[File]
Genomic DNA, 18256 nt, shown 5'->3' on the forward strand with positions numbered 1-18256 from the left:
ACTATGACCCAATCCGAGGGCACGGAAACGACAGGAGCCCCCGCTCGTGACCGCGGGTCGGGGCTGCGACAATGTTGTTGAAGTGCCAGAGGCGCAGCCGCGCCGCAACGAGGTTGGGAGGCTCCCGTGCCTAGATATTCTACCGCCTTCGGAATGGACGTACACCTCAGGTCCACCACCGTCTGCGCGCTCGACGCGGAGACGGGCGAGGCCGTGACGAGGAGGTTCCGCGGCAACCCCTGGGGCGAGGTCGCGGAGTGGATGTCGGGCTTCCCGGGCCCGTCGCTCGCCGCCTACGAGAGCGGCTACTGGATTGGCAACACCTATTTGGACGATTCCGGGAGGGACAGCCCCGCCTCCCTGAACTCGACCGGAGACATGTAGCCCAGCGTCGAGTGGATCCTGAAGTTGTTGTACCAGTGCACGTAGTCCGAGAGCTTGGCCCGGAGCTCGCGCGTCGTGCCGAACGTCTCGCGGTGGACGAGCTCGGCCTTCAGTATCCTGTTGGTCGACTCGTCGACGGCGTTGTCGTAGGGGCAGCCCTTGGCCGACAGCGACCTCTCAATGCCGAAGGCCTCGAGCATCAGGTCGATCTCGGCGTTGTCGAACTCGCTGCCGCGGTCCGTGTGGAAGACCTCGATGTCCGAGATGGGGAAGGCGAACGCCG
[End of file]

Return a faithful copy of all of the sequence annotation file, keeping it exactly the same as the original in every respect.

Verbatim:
Genomic DNA, 18256 nt, shown 5'->3' on the forward strand with positions numbered 1-18256 from the left:
ACTATGACCCAATCCGAGGGCACGGAAACGACAGGAGCCCCCGCTCGTGACCGCGGGTCGGGGCTGCGACAATGTTGTTGAAGTGCCAGAGGCGCAGCCGCGCCGCAACGAGGTTGGGAGGCTCCCGTGCCTAGATATTCTACCGCCTTCGGAATGGACGTACACCTCAGGTCCACCACCGTCTGCGCGCTCGACGCGGAGACGGGCGAGGCCGTGACGAGGAGGTTCCGCGGCAACCCCTGGGGCGAGGTCGCGGAGTGGATGTCGGGCTTCCCGGGCCCGTCGCTCGCCGCCTACGAGAGCGGCTACTGGATTGGCAACACCTATTTGGACGATTCCGGGAGGGACAGCCCCGCCTCCCTGAACTCGACCGGAGACATGTAGCCCAGCGTCGAGTGGATCCTGAAGTTGTTGTACCAGTGCACGTAGTCCGAGAGCTTGGCCCGGAGCTCGCGCGTCGTGCCGAACGTCTCGCGGTGGACGAGCTCGGCCTTCAGTATCCTGTTGGTCGACTCGTCGACGGCGTTGTCGTAGGGGCAGCCCTTGGCCGACAGCGACCTCTCAATGCCGAAGGCCTCGAGCATCAGGTCGATCTCGGCGTTGTCGAACTCGCTGCCGCGGTCCGTGTGGAAGACCTCGATGTCCGAGATGGGGAAGGCGAACGCCG